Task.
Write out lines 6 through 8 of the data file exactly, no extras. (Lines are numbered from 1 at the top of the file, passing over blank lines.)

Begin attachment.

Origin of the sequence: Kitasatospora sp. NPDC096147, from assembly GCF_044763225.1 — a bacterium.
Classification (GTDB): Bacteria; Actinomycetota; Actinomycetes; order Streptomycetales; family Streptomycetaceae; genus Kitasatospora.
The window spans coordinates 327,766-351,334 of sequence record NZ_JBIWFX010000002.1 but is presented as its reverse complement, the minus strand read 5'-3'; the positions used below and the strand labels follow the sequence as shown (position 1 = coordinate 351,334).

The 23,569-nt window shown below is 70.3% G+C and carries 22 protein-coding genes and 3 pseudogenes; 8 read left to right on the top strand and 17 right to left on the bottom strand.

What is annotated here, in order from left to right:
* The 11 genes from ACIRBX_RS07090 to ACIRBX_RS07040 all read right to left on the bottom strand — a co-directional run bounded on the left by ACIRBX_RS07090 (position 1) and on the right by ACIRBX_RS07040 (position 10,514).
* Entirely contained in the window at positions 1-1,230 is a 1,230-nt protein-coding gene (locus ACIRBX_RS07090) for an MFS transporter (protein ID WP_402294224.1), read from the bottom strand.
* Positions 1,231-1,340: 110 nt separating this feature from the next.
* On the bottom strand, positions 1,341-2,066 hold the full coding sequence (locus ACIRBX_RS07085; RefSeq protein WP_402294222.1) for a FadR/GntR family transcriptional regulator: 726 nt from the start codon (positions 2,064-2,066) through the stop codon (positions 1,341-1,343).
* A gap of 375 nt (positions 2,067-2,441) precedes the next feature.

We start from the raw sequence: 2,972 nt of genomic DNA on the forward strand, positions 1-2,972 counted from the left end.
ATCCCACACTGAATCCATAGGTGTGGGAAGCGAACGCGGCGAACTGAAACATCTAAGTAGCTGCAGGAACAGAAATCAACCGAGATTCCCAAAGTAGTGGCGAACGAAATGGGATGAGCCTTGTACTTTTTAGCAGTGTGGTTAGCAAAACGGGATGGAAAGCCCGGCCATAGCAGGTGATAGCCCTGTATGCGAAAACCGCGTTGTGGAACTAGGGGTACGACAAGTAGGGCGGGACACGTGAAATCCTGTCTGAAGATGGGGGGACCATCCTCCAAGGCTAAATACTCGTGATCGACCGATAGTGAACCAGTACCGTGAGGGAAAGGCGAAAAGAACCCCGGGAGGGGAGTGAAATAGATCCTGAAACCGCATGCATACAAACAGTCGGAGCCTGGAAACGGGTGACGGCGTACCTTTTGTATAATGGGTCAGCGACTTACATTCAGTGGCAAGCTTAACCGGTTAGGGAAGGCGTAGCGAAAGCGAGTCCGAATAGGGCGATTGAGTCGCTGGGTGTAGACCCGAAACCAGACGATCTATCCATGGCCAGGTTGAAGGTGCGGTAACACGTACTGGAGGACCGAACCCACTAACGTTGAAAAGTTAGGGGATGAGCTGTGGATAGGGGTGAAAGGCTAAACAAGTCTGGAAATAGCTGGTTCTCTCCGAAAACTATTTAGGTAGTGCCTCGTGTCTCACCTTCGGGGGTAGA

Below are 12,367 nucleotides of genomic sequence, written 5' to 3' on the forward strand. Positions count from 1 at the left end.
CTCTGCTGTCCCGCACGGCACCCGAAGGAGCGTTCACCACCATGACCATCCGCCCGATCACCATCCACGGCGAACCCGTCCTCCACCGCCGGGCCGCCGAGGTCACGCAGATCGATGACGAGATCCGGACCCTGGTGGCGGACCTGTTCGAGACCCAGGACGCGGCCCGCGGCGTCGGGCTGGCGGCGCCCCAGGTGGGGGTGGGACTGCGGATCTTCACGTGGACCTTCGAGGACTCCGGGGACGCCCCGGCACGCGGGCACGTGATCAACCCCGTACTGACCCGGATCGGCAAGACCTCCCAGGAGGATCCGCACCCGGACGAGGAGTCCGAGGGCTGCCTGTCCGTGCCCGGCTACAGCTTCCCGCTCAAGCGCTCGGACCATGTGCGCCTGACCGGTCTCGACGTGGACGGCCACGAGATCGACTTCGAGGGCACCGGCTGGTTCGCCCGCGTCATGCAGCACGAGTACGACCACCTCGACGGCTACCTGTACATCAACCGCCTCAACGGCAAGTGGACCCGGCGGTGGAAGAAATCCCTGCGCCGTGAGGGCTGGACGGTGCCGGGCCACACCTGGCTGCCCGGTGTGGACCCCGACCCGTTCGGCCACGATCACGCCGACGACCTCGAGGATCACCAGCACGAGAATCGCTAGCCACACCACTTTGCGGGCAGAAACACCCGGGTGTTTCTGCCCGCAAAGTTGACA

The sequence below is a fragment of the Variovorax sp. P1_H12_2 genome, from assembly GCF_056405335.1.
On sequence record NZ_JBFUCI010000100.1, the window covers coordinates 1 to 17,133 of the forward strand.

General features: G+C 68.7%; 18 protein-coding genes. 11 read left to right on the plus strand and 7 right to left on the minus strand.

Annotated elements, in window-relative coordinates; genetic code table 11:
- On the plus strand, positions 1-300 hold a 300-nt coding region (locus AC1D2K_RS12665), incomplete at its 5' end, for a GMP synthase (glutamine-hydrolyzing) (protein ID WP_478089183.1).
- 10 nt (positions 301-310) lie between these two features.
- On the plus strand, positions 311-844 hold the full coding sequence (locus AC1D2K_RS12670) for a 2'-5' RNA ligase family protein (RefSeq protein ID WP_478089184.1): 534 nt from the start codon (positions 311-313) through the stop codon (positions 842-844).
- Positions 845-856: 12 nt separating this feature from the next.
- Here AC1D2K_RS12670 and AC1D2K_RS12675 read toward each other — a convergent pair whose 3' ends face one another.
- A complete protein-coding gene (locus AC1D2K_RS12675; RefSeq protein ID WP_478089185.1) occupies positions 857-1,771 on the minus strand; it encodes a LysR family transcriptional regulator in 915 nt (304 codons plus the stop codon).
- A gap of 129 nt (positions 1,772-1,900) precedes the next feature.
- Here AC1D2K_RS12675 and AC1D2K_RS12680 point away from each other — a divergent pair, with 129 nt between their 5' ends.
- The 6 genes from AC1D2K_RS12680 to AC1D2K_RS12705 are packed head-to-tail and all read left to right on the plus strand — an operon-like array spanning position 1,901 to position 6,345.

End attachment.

* The 11 genes from ACIRBX_RS07090 to ACIRBX_RS07040 all read right to left on the bottom strand — a co-directional run bounded on the left by ACIRBX_RS07090 (position 1) and on the right by ACIRBX_RS07040 (position 10,514).
* Entirely contained in the window at positions 1-1,230 is a 1,230-nt protein-coding gene (locus ACIRBX_RS07090) for an MFS transporter (protein ID WP_402294224.1), read from the bottom strand.
* Positions 1,231-1,340: 110 nt separating this feature from the next.